Cirmena et al discussed whether using a liquid biopsy test to assess plasma cell-free DNA (cfDNA) integrity could improve the accuracy of magnetic resonance imaging (MRI) for predicting the achievement of complete response among patients with locally advanced breast cancer who had received neoadjuvant chemotherapy. The investigators reported their results during the virtual American Association for Cancer Research (AACR) Annual Meeting 2021 (Abstract LB063).
“Breast cancer is the most commonly diagnosed cancer worldwide, with roughly 2 million cases diagnosed in 2020,” said presenting author Francesco Ravera, MD, PhD, fellow in the Department of Internal Medicine at the University of Genoa in Italy. “Identifying the best ways to evaluate treatment response can help to better guide further management of this common malignancy.”
Current Response Assessment Methods
Treatment for locally advanced breast cancer often begins with neoadjuvant chemotherapy to shrink or eliminate the tumor. About 20% of patients will experience a complete response following this treatment, Dr. Ravera said, and will likely then undergo a sentinel lymph node biopsy to confirm that the cancer has not spread to the axillary nodes. Patients who do not experience an axillary node complete response undergo axillary lymph node dissection. This procedure is significantly more extensive than sentinel lymph node biopsy and can have permanent side effects. It is, therefore, important to accurately assess response to neoadjuvant chemotherapy to guide surgical management, Dr. Ravera explained.
The current presurgical assessment of clinical response among patients with breast cancer is based on MRI, yet this imaging method has suboptimal accuracy, noted Dr. Ravera.
“Finding a more accurate method for the assessment of complete response in axillary lymph nodes to neoadjuvant chemotherapy in patients affected by breast cancer may allow the omission of sentinel lymph node biopsy in complete responders, which could be replaced by longitudinal radiological monitoring. This would represent substantial progress in the pursuit of an effective, minimally invasive treatment of patients affected by breast cancer,” he said.
Previous research has demonstrated that the integrity of cfDNA can be potentially utilized as a useful biomarker for predictive purposes among patients with breast cancer, noted Dr. Ravera. Low cfDNA integrity, which corresponds to high cfDNA fragmentation, is a typical feature of neoplastic patients. When healthy cells die, they typically release similarly sized DNA fragments into the bloodstream. However, when cancer cells die, they release DNA fragments of varying sizes. By measuring the quantity of different fragment sizes, clinicians can estimate the integrity of patients’ cfDNA, Dr. Ravera explained.
To better understand if cfDNA integrity could predict response to neoadjuvant chemotherapy among patients with locally advanced breast cancer, Dr. Ravera and colleagues evaluated plasma taken from 38 patients who had completed an anthracycline/taxane–based treatment prior to surgery. The researchers assessed the concentration of differently sized cfDNA fragments in plasma samples collected before surgery and determined which fragment sizes were the most indicative of response to neoadjuvant treatment upon the result of postsurgical histopathologic examination. These parameters were then used to calculate a normalized measure of cfDNA integrity, namely cfDNA integrity index, which was used to build an explorative classifier of response to systemic treatment. Results of such a classifier were then compared to those achieved by MRI in predicting if patients had a complete response to their neoadjuvant chemotherapy.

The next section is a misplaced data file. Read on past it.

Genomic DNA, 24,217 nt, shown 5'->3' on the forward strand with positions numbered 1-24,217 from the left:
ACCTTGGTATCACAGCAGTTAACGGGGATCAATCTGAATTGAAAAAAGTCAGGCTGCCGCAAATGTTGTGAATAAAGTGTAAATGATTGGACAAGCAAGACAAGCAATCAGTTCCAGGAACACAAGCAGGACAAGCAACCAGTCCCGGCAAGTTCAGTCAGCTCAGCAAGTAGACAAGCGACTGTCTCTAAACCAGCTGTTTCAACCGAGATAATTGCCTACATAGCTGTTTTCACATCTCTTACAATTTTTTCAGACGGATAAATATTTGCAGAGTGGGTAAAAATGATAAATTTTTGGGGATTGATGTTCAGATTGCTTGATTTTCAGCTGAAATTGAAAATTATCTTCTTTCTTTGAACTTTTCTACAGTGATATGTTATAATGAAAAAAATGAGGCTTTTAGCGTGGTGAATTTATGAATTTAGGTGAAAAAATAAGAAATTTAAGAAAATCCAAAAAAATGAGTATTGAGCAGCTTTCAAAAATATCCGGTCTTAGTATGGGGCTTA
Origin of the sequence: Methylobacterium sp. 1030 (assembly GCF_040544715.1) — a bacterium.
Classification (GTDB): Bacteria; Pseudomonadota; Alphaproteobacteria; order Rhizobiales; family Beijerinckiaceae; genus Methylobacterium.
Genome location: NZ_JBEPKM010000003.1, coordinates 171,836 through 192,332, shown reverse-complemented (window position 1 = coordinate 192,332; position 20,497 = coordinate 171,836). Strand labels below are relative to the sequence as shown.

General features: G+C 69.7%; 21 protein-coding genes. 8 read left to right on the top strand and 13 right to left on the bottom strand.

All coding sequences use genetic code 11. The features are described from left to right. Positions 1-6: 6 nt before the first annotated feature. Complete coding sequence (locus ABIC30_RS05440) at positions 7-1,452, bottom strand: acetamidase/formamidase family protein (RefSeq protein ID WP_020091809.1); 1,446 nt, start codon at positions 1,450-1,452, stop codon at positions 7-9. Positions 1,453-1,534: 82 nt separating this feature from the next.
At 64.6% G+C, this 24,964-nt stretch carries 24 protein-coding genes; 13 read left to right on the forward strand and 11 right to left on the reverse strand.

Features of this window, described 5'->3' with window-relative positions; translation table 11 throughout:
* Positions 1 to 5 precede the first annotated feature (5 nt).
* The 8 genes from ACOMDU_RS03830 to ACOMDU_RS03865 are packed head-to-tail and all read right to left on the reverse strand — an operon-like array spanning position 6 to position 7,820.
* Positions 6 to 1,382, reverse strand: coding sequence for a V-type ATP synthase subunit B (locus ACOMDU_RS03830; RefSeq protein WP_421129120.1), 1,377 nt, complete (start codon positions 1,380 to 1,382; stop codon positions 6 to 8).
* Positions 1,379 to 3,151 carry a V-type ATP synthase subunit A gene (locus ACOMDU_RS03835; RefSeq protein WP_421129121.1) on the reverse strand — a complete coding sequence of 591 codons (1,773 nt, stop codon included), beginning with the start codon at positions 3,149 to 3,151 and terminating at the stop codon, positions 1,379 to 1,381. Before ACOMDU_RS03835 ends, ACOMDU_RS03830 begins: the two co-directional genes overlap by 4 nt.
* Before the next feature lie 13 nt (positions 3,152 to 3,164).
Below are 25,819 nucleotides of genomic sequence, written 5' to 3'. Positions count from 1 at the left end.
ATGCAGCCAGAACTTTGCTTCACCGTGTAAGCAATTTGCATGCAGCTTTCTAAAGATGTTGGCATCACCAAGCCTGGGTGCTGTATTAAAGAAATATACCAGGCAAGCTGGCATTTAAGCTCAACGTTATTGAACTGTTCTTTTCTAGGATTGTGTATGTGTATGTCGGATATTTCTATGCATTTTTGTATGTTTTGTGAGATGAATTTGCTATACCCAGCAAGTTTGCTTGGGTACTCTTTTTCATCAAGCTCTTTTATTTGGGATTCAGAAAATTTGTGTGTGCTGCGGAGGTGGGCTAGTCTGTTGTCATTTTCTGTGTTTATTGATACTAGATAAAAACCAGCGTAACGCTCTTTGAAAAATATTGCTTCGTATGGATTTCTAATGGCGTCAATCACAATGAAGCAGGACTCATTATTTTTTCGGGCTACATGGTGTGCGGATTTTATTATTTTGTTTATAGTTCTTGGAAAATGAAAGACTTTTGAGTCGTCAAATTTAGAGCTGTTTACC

Among the 38 patients evaluated, 11 experienced a pathologic complete response following neoadjuvant chemotherapy, while 27 patients experienced an incomplete response, with residual disease either in the breast or axillary nodes following treatment. MRI had an accuracy of 77.1%, while the cfDNA integrity index had an accuracy of 81.6% in predicting the achievement of a complete response at histopathologic examination.
Dr. Ravera and colleagues also evaluated whether the cfDNA integrity index could be combined with MRI to improve prediction. The two techniques were concordant in their prediction of a complete response in roughly 70% of patients. When both MRI and the cfDNA integrity index were concordant, their combined prediction of a complete response achieved an accuracy of 92.6%, with a positive predictive value and a negative predictive value of 87.5% and 94.7%, respectively.
“Our work identifies a new parameter that is easily combinable with MRI for a more accurate prediction of response following neoadjuvant treatment, with possible implications for current protocols for the evaluation of nodal residual disease among patients with breast cancer undergoing neoadjuvant chemotherapy,” Dr. Ravera said.
Limitations of this study include its small sample size.
“Future work is needed to validate this new parameter to verify its utility for clinical practice, besides investigating the biological bases underlying cfDNA integrity alterations in patients with breast cancer, which was outside the scope of the present study,” Dr. Ravera said.
Disclosure: This study was sponsored by the University of Genoa, grants from IRCCS Ospedale Policlinico San Martino (for Istituto di Ricovero e Cura a Carattere Scientifico), an AIRC (for Associazione Italiana per la Ricerca sul Cancro) investigator grant, and private donations. For full disclosures of the study authors, visit abstractsonline.com.The content in this post has not been reviewed by the American Society of Clinical Oncology, Inc. (ASCO®) and does not necessarily reflect the ideas and opinions of ASCO®.